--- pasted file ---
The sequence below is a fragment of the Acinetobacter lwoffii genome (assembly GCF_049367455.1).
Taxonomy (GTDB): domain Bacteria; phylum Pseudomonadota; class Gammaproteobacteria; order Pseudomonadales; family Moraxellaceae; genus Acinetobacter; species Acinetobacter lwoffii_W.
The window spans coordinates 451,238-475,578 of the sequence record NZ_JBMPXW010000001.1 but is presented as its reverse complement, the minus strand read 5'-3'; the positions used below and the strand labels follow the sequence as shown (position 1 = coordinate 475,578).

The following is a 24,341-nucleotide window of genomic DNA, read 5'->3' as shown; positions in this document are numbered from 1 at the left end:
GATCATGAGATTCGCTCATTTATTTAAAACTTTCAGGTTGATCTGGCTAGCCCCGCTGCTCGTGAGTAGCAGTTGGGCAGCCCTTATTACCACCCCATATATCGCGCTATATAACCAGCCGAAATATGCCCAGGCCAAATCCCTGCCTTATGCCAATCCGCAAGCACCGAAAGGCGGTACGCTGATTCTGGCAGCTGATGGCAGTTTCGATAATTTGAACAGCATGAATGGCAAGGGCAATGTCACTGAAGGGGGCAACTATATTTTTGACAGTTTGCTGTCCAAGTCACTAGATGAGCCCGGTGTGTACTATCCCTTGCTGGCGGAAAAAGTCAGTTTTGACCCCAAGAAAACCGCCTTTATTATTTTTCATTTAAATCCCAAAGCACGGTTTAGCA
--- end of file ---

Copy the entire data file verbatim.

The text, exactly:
The sequence below is a fragment of the Acinetobacter lwoffii genome (assembly GCF_049367455.1).
Taxonomy (GTDB): domain Bacteria; phylum Pseudomonadota; class Gammaproteobacteria; order Pseudomonadales; family Moraxellaceae; genus Acinetobacter; species Acinetobacter lwoffii_W.
The window spans coordinates 451,238-475,578 of the sequence record NZ_JBMPXW010000001.1 but is presented as its reverse complement, the minus strand read 5'-3'; the positions used below and the strand labels follow the sequence as shown (position 1 = coordinate 475,578).

The following is a 24,341-nucleotide window of genomic DNA, read 5'->3' as shown; positions in this document are numbered from 1 at the left end:
GATCATGAGATTCGCTCATTTATTTAAAACTTTCAGGTTGATCTGGCTAGCCCCGCTGCTCGTGAGTAGCAGTTGGGCAGCCCTTATTACCACCCCATATATCGCGCTATATAACCAGCCGAAATATGCCCAGGCCAAATCCCTGCCTTATGCCAATCCGCAAGCACCGAAAGGCGGTACGCTGATTCTGGCAGCTGATGGCAGTTTCGATAATTTGAACAGCATGAATGGCAAGGGCAATGTCACTGAAGGGGGCAACTATATTTTTGACAGTTTGCTGTCCAAGTCACTAGATGAGCCCGGTGTGTACTATCCCTTGCTGGCGGAAAAAGTCAGTTTTGACCCCAAGAAAACCGCCTTTATTATTTTTCATTTAAATCCCAAAGCACGGTTTAGCA